3. a protected structure or a proposed protected structure and its surrounding areas, or an architectural conservation area, as described by the Planning and Development Act 2000

  4. a nature reserve as described by the Wildlife Acts 1976 and 2000

  5. a national park owned by the State and under the management and control of the Minister for the Environment, Heritage and Local Government

Section 29 says public bodies shall, "as far as practicable", ensure that all or part of a heritage site in its ownership, management or control to which the public has access, is accessible to people with disabilities.

The Act also says that the previous points shall not apply if they would:

  • have a negative effect on the conservation status of a species or habitat or the integrity of a heritage site

  • change the particular nature of the site

The Act does not allow for illegal changes to a heritage site.

Under the Disability Act 2005, 6 Government Ministers must prepare and publish sectoral plans. These plans apply to services provided by the Minister and other related public bodies. They describe proposed actions for providing services to people with disabilities.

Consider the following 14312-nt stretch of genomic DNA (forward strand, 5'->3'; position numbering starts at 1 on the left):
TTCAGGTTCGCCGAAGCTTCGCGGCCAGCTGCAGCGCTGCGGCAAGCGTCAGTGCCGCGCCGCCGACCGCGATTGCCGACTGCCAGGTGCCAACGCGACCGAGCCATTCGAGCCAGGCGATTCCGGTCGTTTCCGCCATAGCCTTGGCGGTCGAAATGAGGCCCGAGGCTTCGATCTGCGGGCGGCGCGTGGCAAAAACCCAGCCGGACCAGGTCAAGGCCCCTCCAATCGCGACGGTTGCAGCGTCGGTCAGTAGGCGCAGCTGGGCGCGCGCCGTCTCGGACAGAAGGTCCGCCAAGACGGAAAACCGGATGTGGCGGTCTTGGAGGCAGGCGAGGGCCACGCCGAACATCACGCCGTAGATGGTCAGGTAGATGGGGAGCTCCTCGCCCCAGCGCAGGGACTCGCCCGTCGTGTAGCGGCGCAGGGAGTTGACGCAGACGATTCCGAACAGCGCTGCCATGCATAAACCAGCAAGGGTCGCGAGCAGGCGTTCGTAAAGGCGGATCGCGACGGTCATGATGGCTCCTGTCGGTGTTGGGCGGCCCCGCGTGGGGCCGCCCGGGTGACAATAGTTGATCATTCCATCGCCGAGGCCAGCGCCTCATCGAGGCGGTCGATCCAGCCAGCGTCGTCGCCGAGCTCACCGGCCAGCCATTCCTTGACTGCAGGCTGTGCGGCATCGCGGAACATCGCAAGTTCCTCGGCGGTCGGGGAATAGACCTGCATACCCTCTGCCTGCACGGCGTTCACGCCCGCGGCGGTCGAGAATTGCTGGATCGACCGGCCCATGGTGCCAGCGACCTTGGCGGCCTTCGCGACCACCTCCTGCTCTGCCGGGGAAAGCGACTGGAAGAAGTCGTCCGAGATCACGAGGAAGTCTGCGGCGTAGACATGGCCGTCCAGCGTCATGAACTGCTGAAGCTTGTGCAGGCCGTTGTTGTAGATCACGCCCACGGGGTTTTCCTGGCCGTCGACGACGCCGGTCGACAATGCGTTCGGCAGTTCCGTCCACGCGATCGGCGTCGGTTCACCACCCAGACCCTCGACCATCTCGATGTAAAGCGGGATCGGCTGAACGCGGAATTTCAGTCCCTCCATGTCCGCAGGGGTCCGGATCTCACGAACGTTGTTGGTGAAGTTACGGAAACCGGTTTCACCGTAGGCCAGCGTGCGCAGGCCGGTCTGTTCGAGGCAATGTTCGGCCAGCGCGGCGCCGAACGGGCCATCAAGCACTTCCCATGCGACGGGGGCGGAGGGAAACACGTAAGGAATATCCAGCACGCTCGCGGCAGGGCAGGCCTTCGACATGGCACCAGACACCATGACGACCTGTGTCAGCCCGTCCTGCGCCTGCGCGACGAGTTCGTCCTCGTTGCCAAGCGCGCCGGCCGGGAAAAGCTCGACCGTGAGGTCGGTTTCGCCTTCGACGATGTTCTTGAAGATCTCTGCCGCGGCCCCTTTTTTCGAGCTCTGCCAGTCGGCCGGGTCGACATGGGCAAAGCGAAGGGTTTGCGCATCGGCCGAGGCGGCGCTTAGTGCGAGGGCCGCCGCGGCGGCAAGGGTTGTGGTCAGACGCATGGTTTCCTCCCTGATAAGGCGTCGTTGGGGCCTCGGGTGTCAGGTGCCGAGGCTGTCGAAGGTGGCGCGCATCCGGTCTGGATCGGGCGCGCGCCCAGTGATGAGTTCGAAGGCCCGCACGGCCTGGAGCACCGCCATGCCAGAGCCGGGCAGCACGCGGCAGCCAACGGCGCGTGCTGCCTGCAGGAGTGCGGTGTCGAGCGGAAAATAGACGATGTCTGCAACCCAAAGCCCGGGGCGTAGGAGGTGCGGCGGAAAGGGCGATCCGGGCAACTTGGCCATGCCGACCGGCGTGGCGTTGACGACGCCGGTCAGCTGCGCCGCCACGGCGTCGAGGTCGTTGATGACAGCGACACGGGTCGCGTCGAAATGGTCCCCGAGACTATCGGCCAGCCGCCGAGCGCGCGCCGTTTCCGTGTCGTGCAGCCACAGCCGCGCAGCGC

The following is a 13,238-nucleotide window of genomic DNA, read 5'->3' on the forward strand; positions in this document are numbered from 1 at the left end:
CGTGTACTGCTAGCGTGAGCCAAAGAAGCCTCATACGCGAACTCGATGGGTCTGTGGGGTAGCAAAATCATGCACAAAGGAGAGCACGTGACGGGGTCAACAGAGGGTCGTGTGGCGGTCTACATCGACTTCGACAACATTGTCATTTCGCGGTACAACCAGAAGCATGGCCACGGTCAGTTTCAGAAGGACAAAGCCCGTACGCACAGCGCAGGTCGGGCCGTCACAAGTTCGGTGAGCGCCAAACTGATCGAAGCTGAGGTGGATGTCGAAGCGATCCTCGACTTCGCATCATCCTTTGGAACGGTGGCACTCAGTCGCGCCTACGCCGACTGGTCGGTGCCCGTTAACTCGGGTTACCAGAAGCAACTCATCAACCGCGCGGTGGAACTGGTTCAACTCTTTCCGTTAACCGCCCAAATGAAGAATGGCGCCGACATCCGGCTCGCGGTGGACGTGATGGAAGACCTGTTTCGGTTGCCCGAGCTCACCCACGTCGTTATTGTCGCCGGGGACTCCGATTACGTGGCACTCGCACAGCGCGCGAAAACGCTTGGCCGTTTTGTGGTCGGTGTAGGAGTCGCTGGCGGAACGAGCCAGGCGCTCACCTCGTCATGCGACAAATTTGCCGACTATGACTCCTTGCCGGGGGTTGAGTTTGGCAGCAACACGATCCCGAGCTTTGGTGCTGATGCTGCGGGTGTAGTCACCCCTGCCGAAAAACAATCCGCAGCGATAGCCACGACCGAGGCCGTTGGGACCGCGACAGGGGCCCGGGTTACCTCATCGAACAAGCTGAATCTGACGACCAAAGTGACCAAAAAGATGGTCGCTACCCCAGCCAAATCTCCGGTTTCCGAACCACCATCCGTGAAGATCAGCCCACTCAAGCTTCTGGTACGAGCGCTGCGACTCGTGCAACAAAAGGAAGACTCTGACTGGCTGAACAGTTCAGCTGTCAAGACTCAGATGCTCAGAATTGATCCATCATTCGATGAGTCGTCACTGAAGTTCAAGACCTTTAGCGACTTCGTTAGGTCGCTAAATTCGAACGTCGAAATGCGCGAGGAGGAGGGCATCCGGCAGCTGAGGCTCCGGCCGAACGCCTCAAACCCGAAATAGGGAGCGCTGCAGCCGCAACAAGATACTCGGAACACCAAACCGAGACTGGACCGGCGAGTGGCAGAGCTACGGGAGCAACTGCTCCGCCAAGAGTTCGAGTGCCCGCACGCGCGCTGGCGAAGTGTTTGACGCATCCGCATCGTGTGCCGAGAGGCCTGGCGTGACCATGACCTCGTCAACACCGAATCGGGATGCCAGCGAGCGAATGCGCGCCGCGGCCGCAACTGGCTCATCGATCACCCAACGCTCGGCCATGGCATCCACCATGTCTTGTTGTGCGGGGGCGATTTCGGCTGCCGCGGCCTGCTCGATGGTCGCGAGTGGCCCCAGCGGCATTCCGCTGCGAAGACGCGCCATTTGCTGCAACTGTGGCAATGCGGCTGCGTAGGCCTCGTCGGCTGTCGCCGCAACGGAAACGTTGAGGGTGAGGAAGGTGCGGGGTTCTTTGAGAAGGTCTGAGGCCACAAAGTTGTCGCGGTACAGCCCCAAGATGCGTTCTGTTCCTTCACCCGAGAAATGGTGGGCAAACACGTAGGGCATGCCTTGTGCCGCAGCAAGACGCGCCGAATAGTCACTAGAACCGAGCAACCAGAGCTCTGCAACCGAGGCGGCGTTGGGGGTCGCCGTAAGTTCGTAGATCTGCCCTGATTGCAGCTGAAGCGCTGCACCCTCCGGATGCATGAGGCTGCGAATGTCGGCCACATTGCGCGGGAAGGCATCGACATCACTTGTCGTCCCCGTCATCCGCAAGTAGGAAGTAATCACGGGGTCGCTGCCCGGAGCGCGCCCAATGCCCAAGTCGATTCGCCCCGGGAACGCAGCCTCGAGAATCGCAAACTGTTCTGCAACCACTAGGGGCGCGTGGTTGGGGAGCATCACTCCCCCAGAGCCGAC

Which Ministers must publish sectoral plans?

This means you can complain to the Ombudsman if you think a public body has not followed the law. For example, the Ombudsman can look into complaints about access to public buildings. However, before you contact the Ombudsman, first you must complain to the public body whose action or decision has affected you.  If the provider has a complaints or appeals system in place, you should use it.

If you have complained to the public body and believe its decision on your complaint was wrong, then you can contact the Ombudsman.
 
The Ombudsman can also examine complaints about sectoral plans prepared under Section 31 of the Act. These are detailed statements produced by certain Government Ministers about services for persons with disabilities. 

If you want to complain to the Ombudsman about a sectoral plan, you must first use the complaints procedures set out in the relevant plan.
 
An information leaflet about the Ombudsman's role under the Disability Act 2005 is available on this website.
 
The Ombudsman has no role in relation to other Parts of the Disability Act such as assessment of needs (Part 2) or public service employment (Part 5).